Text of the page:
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An immigrant’s point of view

Vivaah Sanskaar

Posted by admin On October - 20 - 2009  Print  Email  

She approached the mandap (marriage canopy) in a yellow  sari and then a red bridal lehenga choli. Decked in gold jewelry, from the crown of her head to her hennaed  hands, her mother and aunt escorted her into the  temple for her vivaah Sanskaar, wedding.

Following the grahashanti (invoking of peace with the nine planets), the dulaha (groom), dressed in a flowing pink silk brocade suit with matching turban and a sehra (flowers suspended in strings over the forehead),  along with saibala at his side, joined her  in the mandap. To the left, on the altar, deities, Lakshmi, Shiva, Durga, Saraswatie, Ganesh, Hanuman, and others witnessed the proceedings.

Trinidadian immigrants Kelly Ann Heeralal of Linden, New Jersey, and Rajindra Maharaj, of Queens, New York, had exchanged mutual greetings for many years before realising they shared deep feelings for each other. Their lives came together through an abiding friendship that started with their mothers; Seeta Heeralal and Ena Maharaj. Neither could have predicted the outcome, but welcomed it. Their children’s gath bandhan (tying the nuptial knot), united them as family, and  they embraced that, too, willingly. Teary-eyed they watched them perform the sacred Hindu rituals that transformed their relationship from friends to husband and wife. Naresh Heeralal, deceased, was the dulahin’s father.  However, Roopa and Narad Boodram stepped in as her honorary parents. Badhase Maharaj is the dulaha’s father.

Though the day was cold and rainy, it could not quell the anticipation of the guests who had gathered at Prem Bhakti Mandir, at 172nd Street, Jamaica, Queens, on Sunday October 18, to celebrate the couple’s marriage. Pundits Vishal Maraj and Sharma Maharaj performed the ceremony. Tassa drummers kept feet and shoulders moving while guests feasted on a hearty vegetarian menu.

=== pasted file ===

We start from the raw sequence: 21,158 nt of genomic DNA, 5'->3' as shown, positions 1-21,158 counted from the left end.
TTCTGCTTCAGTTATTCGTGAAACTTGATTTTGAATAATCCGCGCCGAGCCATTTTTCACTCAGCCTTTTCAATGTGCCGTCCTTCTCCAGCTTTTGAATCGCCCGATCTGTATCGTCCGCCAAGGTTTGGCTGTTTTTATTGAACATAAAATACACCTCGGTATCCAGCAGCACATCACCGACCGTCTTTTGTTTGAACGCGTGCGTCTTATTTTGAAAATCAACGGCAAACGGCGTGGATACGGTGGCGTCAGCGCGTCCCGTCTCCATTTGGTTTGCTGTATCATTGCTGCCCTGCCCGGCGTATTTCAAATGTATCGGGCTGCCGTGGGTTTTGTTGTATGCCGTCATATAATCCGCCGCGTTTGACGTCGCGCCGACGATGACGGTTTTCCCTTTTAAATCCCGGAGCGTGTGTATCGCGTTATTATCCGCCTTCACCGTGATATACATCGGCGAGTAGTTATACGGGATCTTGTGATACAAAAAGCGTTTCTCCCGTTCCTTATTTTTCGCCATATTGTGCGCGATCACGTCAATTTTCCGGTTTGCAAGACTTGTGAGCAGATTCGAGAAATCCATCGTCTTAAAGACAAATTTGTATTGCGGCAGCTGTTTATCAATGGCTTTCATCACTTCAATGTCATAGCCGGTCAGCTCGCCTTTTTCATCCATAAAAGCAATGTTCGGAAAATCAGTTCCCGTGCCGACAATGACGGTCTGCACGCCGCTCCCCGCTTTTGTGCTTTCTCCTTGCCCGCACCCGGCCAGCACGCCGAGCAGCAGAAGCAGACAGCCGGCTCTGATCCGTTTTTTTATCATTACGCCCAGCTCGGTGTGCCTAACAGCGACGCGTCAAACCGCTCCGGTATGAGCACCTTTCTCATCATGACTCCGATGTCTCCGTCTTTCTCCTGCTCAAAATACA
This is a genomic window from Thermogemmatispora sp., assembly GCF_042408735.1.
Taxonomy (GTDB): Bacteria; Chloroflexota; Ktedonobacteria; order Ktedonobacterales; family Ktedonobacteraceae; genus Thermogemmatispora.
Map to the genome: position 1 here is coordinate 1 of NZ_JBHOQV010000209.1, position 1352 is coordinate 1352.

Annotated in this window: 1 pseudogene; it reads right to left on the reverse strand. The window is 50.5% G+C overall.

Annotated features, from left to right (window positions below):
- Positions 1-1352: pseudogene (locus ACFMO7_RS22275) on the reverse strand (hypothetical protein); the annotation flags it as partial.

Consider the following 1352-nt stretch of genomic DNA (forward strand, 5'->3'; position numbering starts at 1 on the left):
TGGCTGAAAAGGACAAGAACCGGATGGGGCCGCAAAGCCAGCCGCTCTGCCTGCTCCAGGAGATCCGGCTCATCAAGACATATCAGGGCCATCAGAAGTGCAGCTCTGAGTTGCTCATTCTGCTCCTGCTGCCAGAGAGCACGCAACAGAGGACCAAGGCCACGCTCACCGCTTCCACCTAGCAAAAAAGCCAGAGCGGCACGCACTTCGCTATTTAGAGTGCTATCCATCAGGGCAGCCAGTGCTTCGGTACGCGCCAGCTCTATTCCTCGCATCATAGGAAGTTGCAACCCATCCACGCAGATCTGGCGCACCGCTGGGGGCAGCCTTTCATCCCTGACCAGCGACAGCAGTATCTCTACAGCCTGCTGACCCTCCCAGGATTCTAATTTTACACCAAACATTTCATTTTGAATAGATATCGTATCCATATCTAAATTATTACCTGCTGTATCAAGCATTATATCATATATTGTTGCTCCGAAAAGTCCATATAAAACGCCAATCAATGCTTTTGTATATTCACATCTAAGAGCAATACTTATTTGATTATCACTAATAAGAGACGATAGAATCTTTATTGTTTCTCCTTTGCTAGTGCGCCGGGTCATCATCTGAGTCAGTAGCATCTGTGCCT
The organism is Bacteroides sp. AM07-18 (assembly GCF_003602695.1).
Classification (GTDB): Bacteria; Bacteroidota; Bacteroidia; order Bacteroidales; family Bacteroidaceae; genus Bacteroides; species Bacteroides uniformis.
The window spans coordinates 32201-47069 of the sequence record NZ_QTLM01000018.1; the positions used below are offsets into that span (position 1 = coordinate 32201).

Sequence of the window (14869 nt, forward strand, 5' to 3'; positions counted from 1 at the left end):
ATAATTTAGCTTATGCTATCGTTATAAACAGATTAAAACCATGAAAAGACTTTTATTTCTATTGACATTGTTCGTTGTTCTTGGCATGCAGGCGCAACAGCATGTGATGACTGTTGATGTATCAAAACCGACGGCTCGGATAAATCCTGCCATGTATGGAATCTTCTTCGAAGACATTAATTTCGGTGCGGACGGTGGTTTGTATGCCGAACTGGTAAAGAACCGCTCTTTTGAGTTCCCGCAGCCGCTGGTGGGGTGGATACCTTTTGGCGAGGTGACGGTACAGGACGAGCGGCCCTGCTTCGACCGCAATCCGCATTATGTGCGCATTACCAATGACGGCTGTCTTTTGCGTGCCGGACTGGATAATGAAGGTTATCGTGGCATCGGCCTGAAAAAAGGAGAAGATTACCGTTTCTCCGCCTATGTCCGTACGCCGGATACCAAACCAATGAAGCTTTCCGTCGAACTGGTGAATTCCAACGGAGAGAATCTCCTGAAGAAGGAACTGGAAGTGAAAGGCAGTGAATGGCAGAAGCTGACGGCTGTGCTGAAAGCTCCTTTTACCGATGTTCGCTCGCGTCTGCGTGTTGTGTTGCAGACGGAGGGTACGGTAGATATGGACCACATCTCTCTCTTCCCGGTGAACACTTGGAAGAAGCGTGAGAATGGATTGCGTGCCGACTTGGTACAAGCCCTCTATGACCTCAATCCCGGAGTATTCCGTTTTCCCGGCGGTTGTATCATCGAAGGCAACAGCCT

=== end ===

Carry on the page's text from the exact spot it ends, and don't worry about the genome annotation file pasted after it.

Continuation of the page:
The vivaah sanskaar is the culmination of the three-day traditional Hindu rituals, which started on Friday with the maticoor. The beating of tassa drums signaled that the ceremony had started.  An all female entourage accompanied the drummers along the street in search of a stand pipe or area with running water for the maticoor. After singing and dancing they returned to the home for the hardi ritual (at the respective homes, the dulahin (bride) and dulaha are smeared with a paste of tumeric and oil to remove evil eye).

The following night, the cooking night, the laawa (rice paddy) was parched in a pot over the fire. It’s also the night when the couple prepares to bid farewell to their parents and the home where they had grown to adults. On Sunday, the vivaah sanskaar began with the baraat milaap, the arrival of the dulaha and his procession at the mandir.

The ceremony continued with the kanyadaan (giving away of the bride), the paani grahan (the acceptance of each other), sapta padi (the seven steps in a northerly direction to complete the marriage), the sindur daan (the dulaha applies vermilion to the dulahin’s forehead to signify that she is no longer single, but a married woman, his wife), this is followed by the mangal sutra daan (the dulaha places the mangal sutra (sacred marital necklace) around the dulahin’s neck) and completed the marriage with the pundits’ blessings.

And as the daylight faded into the dark sky, tassa drums rolled, hips moved, feet tapped and cameras clicked,  while the husband and wife prepared to return to the dulaha’s home for the welcoming ceremony, the grabbing of the bracelet and the kitchree (offerings of money to the couple). Next stage, the reception, on Friday October 23. I will be heading over there too, oh, yes, I will also update you on how that went. I hear it will be a blast, grog and meat, just try to stop Trinis from that freeness.

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Hi. My name is Susan Gosine-Herrera. I live in Queens, New York. This news blog is my way of highlighting all the interesting things, people and events I come across in this part of New York. If you have an interesting immigrant story or know of one or of an interesting immigrant, I will be happy to feature that story in these pages. Just send an email and I will be in touch. Meanwhile, live like a tourist, enjoy all you can, before you move on.

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